“What just happened?!” My first words as I held Zazu Shock Alhadeff-Racker for the first time.

I became conscious of intense sensations at 3am the previous night. I immediately began timing the contractions (although I didn’t want to label them as contractions, but rather rushes, surges, or birthing waves…)–3-5 minutes apart separated by about 20 long breaths. If things had gone according to plan, I would have woken up Kent and called our mid-wife. I couldn’t fully realize that I was in labor. Even though I timed my “surges” without stop for 3 and a half hours, all I could do was count and breathe; I clung to each consecutive number–early labor had actually begun!!! Finally, 6:30am arrived. Breathing got more difficult. Somehow I managed to move, open my mouth-generate sound–I asked Kent to call our mid-wife. Next thing I know, I am vomiting. I hear me reminding myself that I am here, I’m really doing this, I’m going to have a baby! I remember feeling crystal clear in my consciousness that I absolutely needed reassurance that I was still not in early labor–the sensations had rapidly accelerated/intensified. I wasn’t able to piece together what was actually happening.
Kent helped me to the toilet. I remember my mind searching for some story, some reference, some memory that corresponded to my current experience. I had read so many books, had so many conversations, heard so many stories, and nothing sounded like this felt–I looked for the Pause–that precious space in-between the sensations–but there was none. One intensity collided into the next. When we had called our midwife around 7am, she said to call her back when my contractions (I fought to translate “contractions” to “surges”) are 45 seconds long. But the timing was all confused–I kept hearing Kent’s watch beep as he tried to keep up with my signals which had become totally erratic. I remember asking Kent how many seconds were in a minute–2 minutes + long–didn’t make sense that 120 seconds was longer than 45 seconds. I would enter a bizarrely deep restful state in the midst of the extreme sensations and then I would come out and need immediately to count numbers–any numbers to feel safe. In the meantime, Kent had called our doula who was not able to come, so Jenna, our back-up doula was on her way. Two-hours + passed between the toilet and the bathroom floor. The whole time I wanted so badly to know that this was NOT early labor. Sweating and shivering, in total awe and disbelief that so many women go through this! I was desperate to find air– that was by far the most challenging part. Kent kept encouraging me to breathe long, deep, focused breaths–but there were none.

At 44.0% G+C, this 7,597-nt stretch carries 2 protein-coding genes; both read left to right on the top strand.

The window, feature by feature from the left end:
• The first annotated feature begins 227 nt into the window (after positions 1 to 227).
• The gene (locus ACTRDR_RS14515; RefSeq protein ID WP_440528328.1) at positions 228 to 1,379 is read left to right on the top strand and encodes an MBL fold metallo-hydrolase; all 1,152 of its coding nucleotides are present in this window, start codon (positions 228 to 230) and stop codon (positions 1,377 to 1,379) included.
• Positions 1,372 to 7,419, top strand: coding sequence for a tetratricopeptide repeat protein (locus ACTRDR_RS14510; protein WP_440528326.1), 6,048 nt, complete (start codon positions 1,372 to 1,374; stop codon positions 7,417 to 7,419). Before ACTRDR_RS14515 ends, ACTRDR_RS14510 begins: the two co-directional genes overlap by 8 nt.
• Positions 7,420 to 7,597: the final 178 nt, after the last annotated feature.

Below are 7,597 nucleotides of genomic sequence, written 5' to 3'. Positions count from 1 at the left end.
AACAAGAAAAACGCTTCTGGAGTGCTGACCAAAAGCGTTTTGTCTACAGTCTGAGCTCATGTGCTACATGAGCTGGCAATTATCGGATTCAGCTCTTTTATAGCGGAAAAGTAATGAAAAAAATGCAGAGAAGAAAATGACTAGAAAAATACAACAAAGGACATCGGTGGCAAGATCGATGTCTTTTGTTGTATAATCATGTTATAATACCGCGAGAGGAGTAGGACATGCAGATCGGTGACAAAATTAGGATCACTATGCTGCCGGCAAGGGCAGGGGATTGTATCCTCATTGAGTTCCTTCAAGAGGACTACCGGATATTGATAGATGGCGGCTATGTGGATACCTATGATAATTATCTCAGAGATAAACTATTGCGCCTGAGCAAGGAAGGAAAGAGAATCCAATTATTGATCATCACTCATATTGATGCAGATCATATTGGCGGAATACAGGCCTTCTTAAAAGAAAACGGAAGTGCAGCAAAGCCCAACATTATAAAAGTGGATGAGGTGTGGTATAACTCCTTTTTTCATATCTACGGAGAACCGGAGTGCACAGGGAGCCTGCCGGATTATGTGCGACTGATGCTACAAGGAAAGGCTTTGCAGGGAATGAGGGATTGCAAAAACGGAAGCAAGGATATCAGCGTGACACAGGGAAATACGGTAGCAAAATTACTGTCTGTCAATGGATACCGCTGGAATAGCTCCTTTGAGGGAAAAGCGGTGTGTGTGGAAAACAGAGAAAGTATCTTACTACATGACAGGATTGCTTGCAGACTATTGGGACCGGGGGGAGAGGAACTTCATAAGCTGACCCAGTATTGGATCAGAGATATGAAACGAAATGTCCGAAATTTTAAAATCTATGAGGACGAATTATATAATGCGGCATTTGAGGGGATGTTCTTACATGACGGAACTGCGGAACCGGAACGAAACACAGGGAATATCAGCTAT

Jenna arrived–recognized how dehydrated I was and insisted on getting liquid and food into my mouth. Swallow. Chew. Swallow: like breathing, seemingly impossible tasks. She was on the phone with our mid-wife when my two final tortuous screams tore through Kent. I felt something hard and big coming out of my vagina.

“Get on your hands and knees!…” Suddenly, I could breathe. Everything snapped into alignment. As Kent straddled me, facing Jenna, he saw Zazu’s purple head emerge, then retract. Not only was the cord wrapped around his neck, one of his shoulders was caught behind my pubic bone. (It turns our that this was a case of shoulder dystocia. This happens in 1-2% of births; in hospitals most commonly dealt with by breaking the infant’s collar bone; the brachial nerve can be damaged causing erbs palsy). In our tiny, plant and sun-filled bathroom (where Zazu had been conceived), our back-up doula, who had witnessed multiple births, but never delivered a baby before, channeled the divine, reached into me, unwrapped the cord and dislodged my baby’s shoulder. Moments later, she passed him to me through my legs and Zazu was in my arms. I cannot remember feeling any pain, or even discomfort during our birth–just an exquisite clarity. It wasn’t the orgasmic birth that I had hoped for, but instead, the most spectacular miracle of a series of misunderstandings that actually allowed all of my visualizations to manifest!

I had an unusually small amount of blood loss and no tearing, only abrasions. An hour or two later, I was ready to birth the placenta. It turned out there were two placentas—a Succenturiate lobe! (We ate one raw and the other dehydrated). SHAZAM!!! ZAZU!!!